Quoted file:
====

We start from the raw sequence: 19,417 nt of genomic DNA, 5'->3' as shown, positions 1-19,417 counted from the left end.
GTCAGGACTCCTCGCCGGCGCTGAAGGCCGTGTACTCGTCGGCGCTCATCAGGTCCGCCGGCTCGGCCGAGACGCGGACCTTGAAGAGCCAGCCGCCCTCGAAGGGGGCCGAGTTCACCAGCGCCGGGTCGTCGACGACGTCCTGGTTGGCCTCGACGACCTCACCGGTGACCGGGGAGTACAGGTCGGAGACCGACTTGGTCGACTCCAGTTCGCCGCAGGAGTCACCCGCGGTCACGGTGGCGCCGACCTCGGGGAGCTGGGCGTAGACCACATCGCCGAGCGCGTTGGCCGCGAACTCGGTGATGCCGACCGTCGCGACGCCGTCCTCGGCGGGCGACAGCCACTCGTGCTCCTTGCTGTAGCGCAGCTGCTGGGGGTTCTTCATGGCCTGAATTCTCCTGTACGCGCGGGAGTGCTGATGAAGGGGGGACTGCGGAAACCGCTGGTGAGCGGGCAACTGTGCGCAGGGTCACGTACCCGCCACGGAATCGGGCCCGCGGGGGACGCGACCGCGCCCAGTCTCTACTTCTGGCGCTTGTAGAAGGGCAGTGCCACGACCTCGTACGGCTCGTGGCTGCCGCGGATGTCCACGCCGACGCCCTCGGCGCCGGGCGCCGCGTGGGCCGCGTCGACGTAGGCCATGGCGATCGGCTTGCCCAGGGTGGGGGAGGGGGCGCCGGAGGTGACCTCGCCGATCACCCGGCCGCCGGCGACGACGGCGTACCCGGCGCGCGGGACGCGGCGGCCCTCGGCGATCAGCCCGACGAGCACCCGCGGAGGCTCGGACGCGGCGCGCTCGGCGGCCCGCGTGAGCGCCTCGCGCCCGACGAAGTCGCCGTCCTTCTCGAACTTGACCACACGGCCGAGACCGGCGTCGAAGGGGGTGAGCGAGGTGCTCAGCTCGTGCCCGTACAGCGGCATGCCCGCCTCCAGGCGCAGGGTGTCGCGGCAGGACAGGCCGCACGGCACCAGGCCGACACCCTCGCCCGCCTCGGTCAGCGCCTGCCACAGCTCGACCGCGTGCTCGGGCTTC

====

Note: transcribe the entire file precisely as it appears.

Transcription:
We start from the raw sequence: 19,417 nt of genomic DNA, 5'->3' as shown, positions 1-19,417 counted from the left end.
GTCAGGACTCCTCGCCGGCGCTGAAGGCCGTGTACTCGTCGGCGCTCATCAGGTCCGCCGGCTCGGCCGAGACGCGGACCTTGAAGAGCCAGCCGCCCTCGAAGGGGGCCGAGTTCACCAGCGCCGGGTCGTCGACGACGTCCTGGTTGGCCTCGACGACCTCACCGGTGACCGGGGAGTACAGGTCGGAGACCGACTTGGTCGACTCCAGTTCGCCGCAGGAGTCACCCGCGGTCACGGTGGCGCCGACCTCGGGGAGCTGGGCGTAGACCACATCGCCGAGCGCGTTGGCCGCGAACTCGGTGATGCCGACCGTCGCGACGCCGTCCTCGGCGGGCGACAGCCACTCGTGCTCCTTGCTGTAGCGCAGCTGCTGGGGGTTCTTCATGGCCTGAATTCTCCTGTACGCGCGGGAGTGCTGATGAAGGGGGGACTGCGGAAACCGCTGGTGAGCGGGCAACTGTGCGCAGGGTCACGTACCCGCCACGGAATCGGGCCCGCGGGGGACGCGACCGCGCCCAGTCTCTACTTCTGGCGCTTGTAGAAGGGCAGTGCCACGACCTCGTACGGCTCGTGGCTGCCGCGGATGTCCACGCCGACGCCCTCGGCGCCGGGCGCCGCGTGGGCCGCGTCGACGTAGGCCATGGCGATCGGCTTGCCCAGGGTGGGGGAGGGGGCGCCGGAGGTGACCTCGCCGATCACCCGGCCGCCGGCGACGACGGCGTACCCGGCGCGCGGGACGCGGCGGCCCTCGGCGATCAGCCCGACGAGCACCCGCGGAGGCTCGGACGCGGCGCGCTCGGCGGCCCGCGTGAGCGCCTCGCGCCCGACGAAGTCGCCGTCCTTCTCGAACTTGACCACACGGCCGAGACCGGCGTCGAAGGGGGTGAGCGAGGTGCTCAGCTCGTGCCCGTACAGCGGCATGCCCGCCTCCAGGCGCAGGGTGTCGCGGCAGGACAGGCCGCACGGCACCAGGCCGACACCCTCGCCCGCCTCGGTCAGCGCCTGCCACAGCTCGACCGCGTGCTCGGGCTTC